Sourdough starter discards, The Sourdough Journals
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Second batch English muffins better than first

This morning, when I check on my whole wheat English muffin sponge, it seems not to have changed overnight. No rise. No bubbles. Stirring it down, I find evidence of yeast action. It is light and somewhat fluffy with gassy bubbles throughout, but not as vigorous as I would expect after seven hours incubating.

Not much action after seven-plus hours incubating overnight

Not much action after seven-plus hours incubating overnight

In hopes of stimulating more yeastie beasties to grow, I add four tablespoons of the excess starter, cold from the fridge. English muffins need those gassy bubbles, so I’m giving this sponge a second shot.

Doing this, I probably break all the rules. The refrigerated slurry hasn’t been fed in over twenty-four hours, when I have fed it, I’ve added just a couple of tablespoons flour, in hopes of keeping enough of the beasties alive to revive it when I use it in pancakes or baking.

Until now, this method has worked just fine. After a few hours at room temperature, the starter has always been lively and full of bubbles. We’ll see what happens after adding a few tablespoons more starter and waiting a few hours longer.

Six hours later, the two-year-old and I return from an outing to find the sponge somewhat deflated. It rose and fell while we were gone! Bubbles collapse rapidly, even as I take the photograph. Time to make the dough.

The dough is slightly deflated after proofing too long

The dough is slightly deflated after proofing too long

Using the dough hook on my stand mixer, I add the flour, salt and baking soda Jami (An Oregon Cottage) calls for in her recipe. I also add one teaspoon cinnamon and a cup of raisins. all It mixes and kneads nicely and I soon have a smooth ball of dough.

I turn it onto the floured board and knead a little more before shaping and patting to a round about 3/4 inch high. The dough is a little difficult to knead because it is so wet, but I want to avoid getting too-dry muffins this time, so I am careful to add very little flour.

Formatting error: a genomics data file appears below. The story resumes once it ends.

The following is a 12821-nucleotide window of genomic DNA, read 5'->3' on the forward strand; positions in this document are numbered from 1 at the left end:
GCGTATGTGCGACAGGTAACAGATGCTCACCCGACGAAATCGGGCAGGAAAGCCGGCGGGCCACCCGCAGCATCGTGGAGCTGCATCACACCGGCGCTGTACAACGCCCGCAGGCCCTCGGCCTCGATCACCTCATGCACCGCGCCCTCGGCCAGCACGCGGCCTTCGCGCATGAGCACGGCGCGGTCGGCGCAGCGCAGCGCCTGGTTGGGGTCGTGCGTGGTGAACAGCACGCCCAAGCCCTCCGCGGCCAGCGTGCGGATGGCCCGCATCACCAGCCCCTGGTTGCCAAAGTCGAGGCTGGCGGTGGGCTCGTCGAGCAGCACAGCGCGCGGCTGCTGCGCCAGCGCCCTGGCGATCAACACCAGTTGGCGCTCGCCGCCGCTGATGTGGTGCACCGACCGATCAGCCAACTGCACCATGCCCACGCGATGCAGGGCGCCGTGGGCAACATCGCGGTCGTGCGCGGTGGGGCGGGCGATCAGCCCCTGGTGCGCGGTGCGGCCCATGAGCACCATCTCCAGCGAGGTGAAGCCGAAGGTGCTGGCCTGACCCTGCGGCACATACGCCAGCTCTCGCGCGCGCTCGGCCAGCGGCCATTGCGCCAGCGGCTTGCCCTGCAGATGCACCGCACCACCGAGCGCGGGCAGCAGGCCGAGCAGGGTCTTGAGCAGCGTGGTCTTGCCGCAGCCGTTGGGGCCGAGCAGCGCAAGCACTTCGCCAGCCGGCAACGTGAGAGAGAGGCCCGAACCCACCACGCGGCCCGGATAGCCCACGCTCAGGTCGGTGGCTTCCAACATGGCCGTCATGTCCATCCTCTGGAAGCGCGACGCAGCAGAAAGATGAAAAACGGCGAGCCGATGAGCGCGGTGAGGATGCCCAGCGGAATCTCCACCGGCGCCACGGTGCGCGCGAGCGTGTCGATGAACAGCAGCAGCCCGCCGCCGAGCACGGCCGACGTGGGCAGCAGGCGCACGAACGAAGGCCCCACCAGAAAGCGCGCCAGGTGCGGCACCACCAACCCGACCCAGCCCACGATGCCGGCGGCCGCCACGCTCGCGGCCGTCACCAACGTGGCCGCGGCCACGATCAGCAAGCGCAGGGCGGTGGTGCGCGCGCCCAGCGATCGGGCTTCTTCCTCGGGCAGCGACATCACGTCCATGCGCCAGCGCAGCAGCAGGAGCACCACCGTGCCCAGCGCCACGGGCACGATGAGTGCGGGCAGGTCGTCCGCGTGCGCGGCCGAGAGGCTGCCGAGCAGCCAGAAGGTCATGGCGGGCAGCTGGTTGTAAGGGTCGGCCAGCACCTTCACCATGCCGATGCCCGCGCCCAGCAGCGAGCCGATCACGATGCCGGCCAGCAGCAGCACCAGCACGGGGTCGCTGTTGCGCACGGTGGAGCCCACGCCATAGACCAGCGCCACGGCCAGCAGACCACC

The little one has a grand time helping me cut out the muffins. Not sure why we get only nine, when the recipe says we should get twelve. Perhaps the wet dough is more dense.

We lay our sticky rounds on a silicone-lined baking sheet, totally forgetting to dust it with cornmeal. A couple of hours later, the muffins are beautifully puffy, but have spread out. Way too wet dough!

Because I forgot the corn meal, when I lift them from the mat to the griddle, they stick and deform. I push them into relative muffin shape and bake them anyway.

I bake the muffins on one side until that side taps hollow (flipping to check), then flip and bake on the other side until it too taps hollow. I am having some difficulty finding just the right temps on my gas burners, especially since one is larger than the other. I adjust up and down, trying to find that sweet spot. Aren’t these cast iron griddles supposed to heat evenly?

A few of our muffins look a little burnt on the outside, but when we fork one open, the inside is hot, moist and neither over- nor under-done.

The recipe should have made 12 muffins, but I got only 9

The recipe should have made 12 muffins, but I got only 9

Not bad-looking, and they are tastier this time. The crumb is more varied, too, with a few larger holes here and there.

One side buttered, the other not, crumb still a little too even, but soaks up the butter just the way you want an English muffin to do

One side buttered, the other not, crumb still a little too even, but soaks up the butter just the way you want an English muffin to do

All of my family, including the grandchildren who visit often, love these muffins, so I will keep making this recipe until I get it right. It’s a keeper.

 

 

 

 

 

 

 

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